I'm not really sure how that context changes the nature of the comments at all. Initially, Miller was responding to a question about Xavier's successes this season, but he brought up the fight on his own. ("If Cincinnati tries to do what they did today, they're going to get a fight. That's what happened. So I'm proud of those guys.") Then, when he was specifically asked about the fight, he said he would "fully expect it" and, again, that he's "proud of those guys." What about that statement, exactly, needs clarification? What about the nature of his comments changed thanks to context?
Here's the thing: This is really not that big of a deal. Compared to the actual fight itself, it pales in comparison. So a former coach is proud of his guys for not being "bullied" by a crosstown rival. OK. Miller probably shouldn't have said that, and he no doubt agreed, hence the hasty "clarification." Really, though, there are far worse things in the world. I am not doing the outraged sportswriter bit. I promise.
But Miller's comments were more than a little bit tone-deaf. Why? The nature of the Cincinnati-Xavier rivalry. After Saturday's episode, it's a question as to whether these two teams can safely continue one of the most intense, competitive, heated -- and largely underrated -- rivalries in college basketball. Miller's comments didn't just misappropriate what toughness on the basketball court really is. (Don't take my word for it; take Jay Bilas's.) They spoke to a systemic problem. If a former coach still sees what happened Saturday through the prism of rivalry -- essentially blaming Cincinnati for the fight when Xavier players Tu Holloway and Mark Lyons were talking to the Cincinnati bench and instigating dust-ups throughout their blowout second half; the point is everyone was to blame -- then how can current coaches, players and administrators move forward?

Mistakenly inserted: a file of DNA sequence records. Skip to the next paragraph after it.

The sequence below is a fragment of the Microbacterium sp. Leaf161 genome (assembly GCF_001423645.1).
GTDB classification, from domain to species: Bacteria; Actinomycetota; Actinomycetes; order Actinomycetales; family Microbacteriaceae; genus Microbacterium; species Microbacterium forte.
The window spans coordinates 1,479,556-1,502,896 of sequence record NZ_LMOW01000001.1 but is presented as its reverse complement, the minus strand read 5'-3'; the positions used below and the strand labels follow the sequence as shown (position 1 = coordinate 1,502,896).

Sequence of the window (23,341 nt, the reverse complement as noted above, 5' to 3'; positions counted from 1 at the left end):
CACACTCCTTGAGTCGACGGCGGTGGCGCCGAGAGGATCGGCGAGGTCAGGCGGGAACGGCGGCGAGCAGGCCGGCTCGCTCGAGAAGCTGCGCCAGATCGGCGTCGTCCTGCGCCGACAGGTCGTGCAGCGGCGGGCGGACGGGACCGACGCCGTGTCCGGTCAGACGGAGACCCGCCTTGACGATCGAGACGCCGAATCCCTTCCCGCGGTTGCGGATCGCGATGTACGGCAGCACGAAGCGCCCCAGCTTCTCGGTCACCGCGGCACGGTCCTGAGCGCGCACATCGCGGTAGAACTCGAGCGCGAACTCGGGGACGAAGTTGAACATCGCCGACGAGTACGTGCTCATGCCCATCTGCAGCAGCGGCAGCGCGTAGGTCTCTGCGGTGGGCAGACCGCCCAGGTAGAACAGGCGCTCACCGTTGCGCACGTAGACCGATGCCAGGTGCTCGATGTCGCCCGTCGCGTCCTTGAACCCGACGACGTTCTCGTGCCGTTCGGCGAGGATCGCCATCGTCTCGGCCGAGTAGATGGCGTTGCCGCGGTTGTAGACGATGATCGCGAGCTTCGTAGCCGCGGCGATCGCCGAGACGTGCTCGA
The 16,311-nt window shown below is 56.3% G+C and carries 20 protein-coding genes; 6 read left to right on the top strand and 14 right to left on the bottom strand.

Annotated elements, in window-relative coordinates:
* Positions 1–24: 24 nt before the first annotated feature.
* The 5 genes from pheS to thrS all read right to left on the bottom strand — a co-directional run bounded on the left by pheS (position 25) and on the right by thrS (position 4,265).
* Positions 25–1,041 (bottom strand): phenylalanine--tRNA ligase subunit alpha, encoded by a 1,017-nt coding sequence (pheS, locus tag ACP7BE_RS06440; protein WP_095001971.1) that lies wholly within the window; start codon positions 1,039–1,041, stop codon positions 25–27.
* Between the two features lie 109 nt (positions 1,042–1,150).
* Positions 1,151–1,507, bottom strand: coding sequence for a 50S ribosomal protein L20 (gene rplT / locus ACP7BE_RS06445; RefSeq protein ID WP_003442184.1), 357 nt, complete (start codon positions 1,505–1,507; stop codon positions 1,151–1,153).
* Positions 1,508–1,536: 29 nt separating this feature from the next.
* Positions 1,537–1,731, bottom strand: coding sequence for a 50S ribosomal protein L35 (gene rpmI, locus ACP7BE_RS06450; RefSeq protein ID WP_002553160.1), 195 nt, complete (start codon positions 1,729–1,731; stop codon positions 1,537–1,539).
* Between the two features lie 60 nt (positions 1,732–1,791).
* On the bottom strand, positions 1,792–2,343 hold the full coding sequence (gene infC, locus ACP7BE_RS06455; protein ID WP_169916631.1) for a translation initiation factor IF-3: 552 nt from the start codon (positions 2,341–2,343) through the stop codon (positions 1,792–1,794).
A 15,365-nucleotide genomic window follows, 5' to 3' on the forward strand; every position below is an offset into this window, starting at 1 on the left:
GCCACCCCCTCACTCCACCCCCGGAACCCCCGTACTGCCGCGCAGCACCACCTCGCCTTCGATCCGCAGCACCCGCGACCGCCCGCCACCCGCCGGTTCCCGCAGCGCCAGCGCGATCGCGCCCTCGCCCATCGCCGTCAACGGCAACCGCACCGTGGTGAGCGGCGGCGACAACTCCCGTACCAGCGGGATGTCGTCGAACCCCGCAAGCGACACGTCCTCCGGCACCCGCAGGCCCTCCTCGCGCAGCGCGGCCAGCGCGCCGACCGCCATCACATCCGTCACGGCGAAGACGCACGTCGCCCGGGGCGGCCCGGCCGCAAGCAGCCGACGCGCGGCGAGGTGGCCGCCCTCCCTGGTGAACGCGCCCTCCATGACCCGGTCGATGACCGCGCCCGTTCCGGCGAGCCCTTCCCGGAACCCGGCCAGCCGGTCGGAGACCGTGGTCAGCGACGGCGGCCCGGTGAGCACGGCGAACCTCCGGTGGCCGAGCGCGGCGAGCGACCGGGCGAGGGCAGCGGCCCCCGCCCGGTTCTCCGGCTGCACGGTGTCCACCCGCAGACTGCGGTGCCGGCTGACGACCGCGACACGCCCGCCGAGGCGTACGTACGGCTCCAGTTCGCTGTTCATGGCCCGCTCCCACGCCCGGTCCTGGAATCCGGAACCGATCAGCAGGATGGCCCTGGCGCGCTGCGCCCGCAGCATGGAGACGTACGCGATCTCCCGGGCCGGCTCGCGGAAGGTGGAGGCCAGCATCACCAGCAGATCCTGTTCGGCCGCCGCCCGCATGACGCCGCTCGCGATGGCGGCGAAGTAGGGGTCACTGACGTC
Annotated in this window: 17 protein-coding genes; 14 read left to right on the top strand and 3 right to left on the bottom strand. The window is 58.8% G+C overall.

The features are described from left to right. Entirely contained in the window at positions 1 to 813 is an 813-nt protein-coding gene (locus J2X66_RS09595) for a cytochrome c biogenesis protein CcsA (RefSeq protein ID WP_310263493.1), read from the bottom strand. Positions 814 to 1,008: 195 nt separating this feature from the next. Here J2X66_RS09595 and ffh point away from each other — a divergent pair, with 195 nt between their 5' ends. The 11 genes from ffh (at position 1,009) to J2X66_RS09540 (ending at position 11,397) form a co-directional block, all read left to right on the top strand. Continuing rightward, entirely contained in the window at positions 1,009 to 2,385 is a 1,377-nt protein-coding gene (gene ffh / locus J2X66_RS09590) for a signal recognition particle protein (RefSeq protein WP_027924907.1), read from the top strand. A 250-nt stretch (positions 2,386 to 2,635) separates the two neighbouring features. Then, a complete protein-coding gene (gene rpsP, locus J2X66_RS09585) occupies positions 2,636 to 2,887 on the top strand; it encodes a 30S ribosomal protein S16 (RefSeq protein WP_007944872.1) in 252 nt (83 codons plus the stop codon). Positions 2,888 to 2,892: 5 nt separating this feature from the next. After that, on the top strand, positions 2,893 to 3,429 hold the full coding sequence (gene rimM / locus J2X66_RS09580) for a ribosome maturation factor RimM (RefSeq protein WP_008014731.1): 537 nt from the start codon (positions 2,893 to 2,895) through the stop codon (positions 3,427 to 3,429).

That's my issue. I think it's a fair one. Some may disagree, especially if "some" happen to be Arizona fans sensitive to criticism of their coach. I get it. But three things are worth remembering here. One: Miller is a very good coach whose work I deeply respect, one who has Arizona on the fast-track to elite status. Two: Miller's comments weren't taken out of context by the Arizona Daily Star. Three: They were misguided.
Some criticism was warranted. Some criticism was received. So it goes. I think we can all move on now, yes?